How to be an outstanding Board Member of a Startup (1/4)

This is the first in a series of four articles that explain what it takes to be an outstanding member of the Board of Directors of a Start-up and help it succeed. This training was delivered by the Start-up Board Academy over four half-days.
The trainers were Virgine Verdon and Michel Jaccard.
Registration for subsequent sessions here: http://bit.ly/StartupBoD

Understanding each other’s role and setting the right expectations

This is the first and most critical step in the process through which the Board of Directors will create value for the startup:

  • On the one hand, the Management Team and the Founders need to understand the role of the Board, and consequently pick the right Board Members who can bring the value required when the start-up needs it, and not just look pretty in a slide deck. They also need to consider what reward(s) the Board Members will get for delivering this value, like any other advisor to their start-up (legal, accountant,…).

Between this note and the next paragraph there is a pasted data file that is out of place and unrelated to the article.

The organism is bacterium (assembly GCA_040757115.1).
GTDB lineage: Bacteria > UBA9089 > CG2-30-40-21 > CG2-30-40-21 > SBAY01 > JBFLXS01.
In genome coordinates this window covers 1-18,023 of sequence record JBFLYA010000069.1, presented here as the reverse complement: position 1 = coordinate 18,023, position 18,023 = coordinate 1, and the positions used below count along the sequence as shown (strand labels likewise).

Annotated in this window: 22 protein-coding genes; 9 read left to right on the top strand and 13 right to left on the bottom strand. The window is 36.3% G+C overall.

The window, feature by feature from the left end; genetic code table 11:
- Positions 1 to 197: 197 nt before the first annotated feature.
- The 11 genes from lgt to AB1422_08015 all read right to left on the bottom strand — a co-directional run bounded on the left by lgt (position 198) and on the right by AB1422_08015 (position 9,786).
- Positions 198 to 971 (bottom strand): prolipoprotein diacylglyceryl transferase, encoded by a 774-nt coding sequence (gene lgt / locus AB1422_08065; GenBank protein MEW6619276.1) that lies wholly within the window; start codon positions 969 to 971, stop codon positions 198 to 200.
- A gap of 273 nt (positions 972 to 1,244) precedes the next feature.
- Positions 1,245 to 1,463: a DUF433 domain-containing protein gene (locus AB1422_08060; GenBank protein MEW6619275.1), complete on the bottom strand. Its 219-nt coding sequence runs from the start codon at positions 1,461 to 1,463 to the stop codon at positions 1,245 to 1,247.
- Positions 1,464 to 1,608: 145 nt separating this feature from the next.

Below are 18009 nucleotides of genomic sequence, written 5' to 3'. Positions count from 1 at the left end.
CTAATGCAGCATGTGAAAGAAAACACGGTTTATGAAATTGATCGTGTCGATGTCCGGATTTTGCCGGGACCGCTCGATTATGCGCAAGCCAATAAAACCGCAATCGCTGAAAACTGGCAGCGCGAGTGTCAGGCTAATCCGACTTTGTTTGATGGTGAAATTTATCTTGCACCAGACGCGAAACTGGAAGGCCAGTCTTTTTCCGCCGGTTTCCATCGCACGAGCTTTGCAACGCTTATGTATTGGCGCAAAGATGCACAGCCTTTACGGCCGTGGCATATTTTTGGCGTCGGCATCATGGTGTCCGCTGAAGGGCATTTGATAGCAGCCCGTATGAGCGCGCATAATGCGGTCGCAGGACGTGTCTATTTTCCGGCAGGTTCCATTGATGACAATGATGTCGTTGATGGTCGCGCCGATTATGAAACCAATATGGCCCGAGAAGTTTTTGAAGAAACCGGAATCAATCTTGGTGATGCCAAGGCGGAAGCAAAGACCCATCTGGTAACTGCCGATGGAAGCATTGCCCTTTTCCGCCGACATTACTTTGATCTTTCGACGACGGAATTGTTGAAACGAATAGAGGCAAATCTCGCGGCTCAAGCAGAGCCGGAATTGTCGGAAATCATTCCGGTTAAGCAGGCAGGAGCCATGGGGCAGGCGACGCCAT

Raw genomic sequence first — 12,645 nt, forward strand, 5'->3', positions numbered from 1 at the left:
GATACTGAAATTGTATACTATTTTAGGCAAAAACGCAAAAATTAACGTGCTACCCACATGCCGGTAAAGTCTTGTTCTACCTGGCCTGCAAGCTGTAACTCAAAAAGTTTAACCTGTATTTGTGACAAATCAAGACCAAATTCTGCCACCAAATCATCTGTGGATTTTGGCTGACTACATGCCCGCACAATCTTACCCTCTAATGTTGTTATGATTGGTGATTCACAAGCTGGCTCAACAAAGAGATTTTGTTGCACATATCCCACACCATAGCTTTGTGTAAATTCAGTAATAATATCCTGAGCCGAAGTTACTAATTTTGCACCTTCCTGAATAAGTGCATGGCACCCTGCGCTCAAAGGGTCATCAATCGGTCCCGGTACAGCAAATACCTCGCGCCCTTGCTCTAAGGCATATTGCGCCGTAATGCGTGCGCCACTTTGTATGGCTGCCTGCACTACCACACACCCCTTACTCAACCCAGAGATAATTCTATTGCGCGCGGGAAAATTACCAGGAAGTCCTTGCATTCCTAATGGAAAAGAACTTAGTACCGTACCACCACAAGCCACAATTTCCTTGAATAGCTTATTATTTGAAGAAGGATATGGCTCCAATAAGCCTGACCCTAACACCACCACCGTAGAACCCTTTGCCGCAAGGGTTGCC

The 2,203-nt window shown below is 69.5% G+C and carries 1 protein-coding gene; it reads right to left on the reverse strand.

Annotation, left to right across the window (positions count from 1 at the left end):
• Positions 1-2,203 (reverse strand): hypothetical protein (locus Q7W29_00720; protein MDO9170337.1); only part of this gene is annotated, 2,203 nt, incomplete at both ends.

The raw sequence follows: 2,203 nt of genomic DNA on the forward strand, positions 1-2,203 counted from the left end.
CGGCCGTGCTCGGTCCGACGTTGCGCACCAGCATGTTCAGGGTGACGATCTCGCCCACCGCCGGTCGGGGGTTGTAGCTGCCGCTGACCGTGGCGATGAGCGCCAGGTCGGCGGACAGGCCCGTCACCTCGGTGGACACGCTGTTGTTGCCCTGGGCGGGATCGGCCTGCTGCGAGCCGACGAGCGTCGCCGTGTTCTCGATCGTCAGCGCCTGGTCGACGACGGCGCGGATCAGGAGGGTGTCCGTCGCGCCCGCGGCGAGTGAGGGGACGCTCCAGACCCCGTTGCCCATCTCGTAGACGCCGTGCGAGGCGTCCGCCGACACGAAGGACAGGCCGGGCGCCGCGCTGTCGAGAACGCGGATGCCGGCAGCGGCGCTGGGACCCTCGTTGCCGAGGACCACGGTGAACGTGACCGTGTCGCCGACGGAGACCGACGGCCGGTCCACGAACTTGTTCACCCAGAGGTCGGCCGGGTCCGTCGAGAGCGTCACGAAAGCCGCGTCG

• On the other end, Board Members need to understand that this is not a honorary position anymore, real work and value-add will be expected, especially if and when the going get rough (and it probably will, because it is a start-up…). So aspiring Board Members need to have the time to dedicate to the Start-up, they need to live up to their role and promises and will be held accountable to that. Becoming a Board Member is more than just being an Investor – there is more skin in the game (much more risk than just losing your investment).

Before accepting to join a Board, a due diligence will be required (Finance, HR & team, Legal and IP rights, SWOT analysis, Operations and Sales pipeline) and a number of specific points will need to be checked:

  • Company’s status
  • ALL shareholders agreements in place
  • Shareholders’ structure and list of all shareholders
  • BOD organization rules
  • Minutes of meetings of BOD (1-2 years)
  • Company’s accounts quarterly or year end, if it exists?
  • Company’s cash-flow
  • Company’s reporting system
  • Proof of social charges payment
  • Company’s business plan or business model if it exists?
  • Company’s investor presentations

Also assess how your questions are received and what kind of behaviour they generate.